HG: Did you wear any special amulets yourself?
ML: Well, we had all [shaddai], and my father being a jeweler, we had the best gold [shaddais] we could get! Yes, everybody had [shaddai]. I believe in part it was to counteract the fact that the Christians were wearing the cross, and the Italians were very “Catholic,” and everywhere you went there was a cross hanging around their necks or whatever. By the way, I have to say a few words about the Italian population of Libya. Italy was a poor country because it was very poor in raw materials. There was no iron, there was no carbon, there was no coal, and they couldn’t have steel. They were great painters, and great sculptors, they had a lot of stone, a lot of marble, and that was their greatness, they were really very—but the southern part of Italy was really underdeveloped in many ways, even culture. Sicily and south of Naples were occupied by Muslims, by Arabs, for long periods, and some of it probably sank into their attitude, behavior, and the kind of [unintelligible] that they had in their head, to do, the Mafia, and Camorra and so forth.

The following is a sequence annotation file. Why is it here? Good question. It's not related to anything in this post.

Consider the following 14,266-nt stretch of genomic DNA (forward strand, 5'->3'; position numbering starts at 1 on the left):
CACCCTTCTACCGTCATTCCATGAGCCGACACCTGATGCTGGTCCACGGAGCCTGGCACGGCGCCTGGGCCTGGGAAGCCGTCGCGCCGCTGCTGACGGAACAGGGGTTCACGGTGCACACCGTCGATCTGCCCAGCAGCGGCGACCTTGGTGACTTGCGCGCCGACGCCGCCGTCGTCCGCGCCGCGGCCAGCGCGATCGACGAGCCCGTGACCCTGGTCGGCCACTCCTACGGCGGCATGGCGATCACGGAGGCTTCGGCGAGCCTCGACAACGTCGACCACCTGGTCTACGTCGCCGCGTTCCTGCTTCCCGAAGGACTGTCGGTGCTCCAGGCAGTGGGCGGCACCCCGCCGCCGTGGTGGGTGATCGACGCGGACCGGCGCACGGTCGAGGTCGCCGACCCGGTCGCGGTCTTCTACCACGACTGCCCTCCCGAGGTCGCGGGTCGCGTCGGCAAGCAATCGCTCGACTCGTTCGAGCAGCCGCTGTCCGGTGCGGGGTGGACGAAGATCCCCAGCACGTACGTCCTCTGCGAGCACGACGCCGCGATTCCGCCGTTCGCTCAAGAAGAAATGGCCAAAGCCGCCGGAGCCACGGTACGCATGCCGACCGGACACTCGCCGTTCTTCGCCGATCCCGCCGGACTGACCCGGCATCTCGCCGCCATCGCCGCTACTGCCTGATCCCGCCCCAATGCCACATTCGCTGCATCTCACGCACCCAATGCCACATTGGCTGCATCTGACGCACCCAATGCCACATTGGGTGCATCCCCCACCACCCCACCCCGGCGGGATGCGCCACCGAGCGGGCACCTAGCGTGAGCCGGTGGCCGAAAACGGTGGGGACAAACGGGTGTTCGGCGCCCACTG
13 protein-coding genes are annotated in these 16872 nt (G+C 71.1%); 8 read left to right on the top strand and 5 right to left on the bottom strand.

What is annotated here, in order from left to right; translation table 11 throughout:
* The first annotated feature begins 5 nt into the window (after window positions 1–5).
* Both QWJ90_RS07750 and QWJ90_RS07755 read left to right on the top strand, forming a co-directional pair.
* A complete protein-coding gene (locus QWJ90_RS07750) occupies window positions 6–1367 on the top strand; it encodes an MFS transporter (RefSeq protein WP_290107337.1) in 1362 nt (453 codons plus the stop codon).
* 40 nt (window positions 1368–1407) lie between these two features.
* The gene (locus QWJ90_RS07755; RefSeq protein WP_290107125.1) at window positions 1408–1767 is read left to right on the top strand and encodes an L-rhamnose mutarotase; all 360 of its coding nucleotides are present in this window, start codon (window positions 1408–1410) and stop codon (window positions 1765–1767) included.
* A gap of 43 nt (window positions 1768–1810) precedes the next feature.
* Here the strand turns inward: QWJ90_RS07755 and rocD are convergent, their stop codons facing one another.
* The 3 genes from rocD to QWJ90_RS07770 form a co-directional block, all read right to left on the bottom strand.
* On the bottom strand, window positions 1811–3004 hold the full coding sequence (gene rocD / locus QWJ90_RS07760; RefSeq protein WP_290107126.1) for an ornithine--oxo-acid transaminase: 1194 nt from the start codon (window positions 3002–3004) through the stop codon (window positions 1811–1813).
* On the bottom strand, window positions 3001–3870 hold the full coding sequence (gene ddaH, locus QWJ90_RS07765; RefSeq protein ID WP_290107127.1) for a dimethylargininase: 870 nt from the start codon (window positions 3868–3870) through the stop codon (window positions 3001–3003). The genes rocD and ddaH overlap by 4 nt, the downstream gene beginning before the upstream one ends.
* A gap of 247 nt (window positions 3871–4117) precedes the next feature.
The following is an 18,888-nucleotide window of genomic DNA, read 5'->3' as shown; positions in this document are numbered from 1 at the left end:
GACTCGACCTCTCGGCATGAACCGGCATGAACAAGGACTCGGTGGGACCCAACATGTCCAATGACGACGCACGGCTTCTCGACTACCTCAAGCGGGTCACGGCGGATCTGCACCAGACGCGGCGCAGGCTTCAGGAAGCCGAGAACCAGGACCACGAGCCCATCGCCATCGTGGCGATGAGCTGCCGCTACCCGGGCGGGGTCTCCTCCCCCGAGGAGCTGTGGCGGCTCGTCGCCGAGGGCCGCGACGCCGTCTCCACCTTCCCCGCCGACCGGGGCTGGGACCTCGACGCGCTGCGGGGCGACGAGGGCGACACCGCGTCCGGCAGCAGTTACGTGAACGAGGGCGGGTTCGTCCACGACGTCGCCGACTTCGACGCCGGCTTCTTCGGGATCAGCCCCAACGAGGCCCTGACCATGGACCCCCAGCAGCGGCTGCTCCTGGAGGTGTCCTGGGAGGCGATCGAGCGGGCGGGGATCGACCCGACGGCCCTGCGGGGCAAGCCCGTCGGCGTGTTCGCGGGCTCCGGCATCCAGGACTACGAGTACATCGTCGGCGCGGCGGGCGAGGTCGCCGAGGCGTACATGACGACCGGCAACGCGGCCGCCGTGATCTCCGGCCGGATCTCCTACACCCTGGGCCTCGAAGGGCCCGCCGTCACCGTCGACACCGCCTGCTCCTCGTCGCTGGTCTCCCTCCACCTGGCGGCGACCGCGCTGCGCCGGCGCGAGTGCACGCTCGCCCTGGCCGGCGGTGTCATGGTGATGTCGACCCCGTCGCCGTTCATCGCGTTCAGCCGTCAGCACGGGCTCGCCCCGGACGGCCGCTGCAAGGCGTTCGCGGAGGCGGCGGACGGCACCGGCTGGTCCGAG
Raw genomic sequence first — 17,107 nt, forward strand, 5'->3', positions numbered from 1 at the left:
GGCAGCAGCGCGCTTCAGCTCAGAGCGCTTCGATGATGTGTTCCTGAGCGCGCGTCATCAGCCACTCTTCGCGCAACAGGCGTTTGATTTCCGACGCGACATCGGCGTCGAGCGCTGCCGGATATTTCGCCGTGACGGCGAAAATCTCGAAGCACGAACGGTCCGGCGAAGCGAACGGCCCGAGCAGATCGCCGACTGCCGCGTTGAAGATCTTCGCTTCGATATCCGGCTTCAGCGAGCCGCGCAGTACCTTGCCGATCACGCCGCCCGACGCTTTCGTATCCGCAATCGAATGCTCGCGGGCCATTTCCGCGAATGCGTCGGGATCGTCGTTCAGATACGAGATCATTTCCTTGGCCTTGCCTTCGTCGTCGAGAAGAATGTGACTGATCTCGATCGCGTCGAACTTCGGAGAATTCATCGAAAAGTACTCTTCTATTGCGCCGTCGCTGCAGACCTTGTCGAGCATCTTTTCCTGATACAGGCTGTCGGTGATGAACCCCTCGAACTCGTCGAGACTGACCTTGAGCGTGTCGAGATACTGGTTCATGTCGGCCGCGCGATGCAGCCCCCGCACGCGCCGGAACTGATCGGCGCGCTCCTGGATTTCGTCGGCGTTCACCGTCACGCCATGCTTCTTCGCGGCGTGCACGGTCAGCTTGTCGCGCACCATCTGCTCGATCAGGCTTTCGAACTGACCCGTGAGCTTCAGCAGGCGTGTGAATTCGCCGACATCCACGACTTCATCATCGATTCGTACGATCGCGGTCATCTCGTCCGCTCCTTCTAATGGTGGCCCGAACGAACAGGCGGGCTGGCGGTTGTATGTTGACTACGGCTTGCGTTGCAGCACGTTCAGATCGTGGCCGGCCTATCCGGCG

So the poor Italians—and the Italians had large families, one of the reasons that you have such a large community of Italians in the US and other parts of the Americas, because the Italians at some point had to emigrate. With a lot of heartache—they really loved their country, but they had to move. And so, when Libya was occupied, the Italian regime brought in Italian citizens, mostly from Sicily. And they were hardened—they were really hardened in many ways. They were less educated, and being the rulers, they became harsh rulers, in many ways, difficult to deal with, and not pleasant. And when there was the other pogrom, on April 3rd, they were the ones who really did it, they were—they had the power but they didn’t have the money, and they were envious of the Jews, the Jews had no power but they had the money, and in French they say [le jean fie], If you have money you can do what you want, so the Jews were—they were jealous of the Jews from every aspect. The Jews tried to accommodate them because—don’t argue, don’t argue with them. So it was a mixed kind of relationship with the Italian population.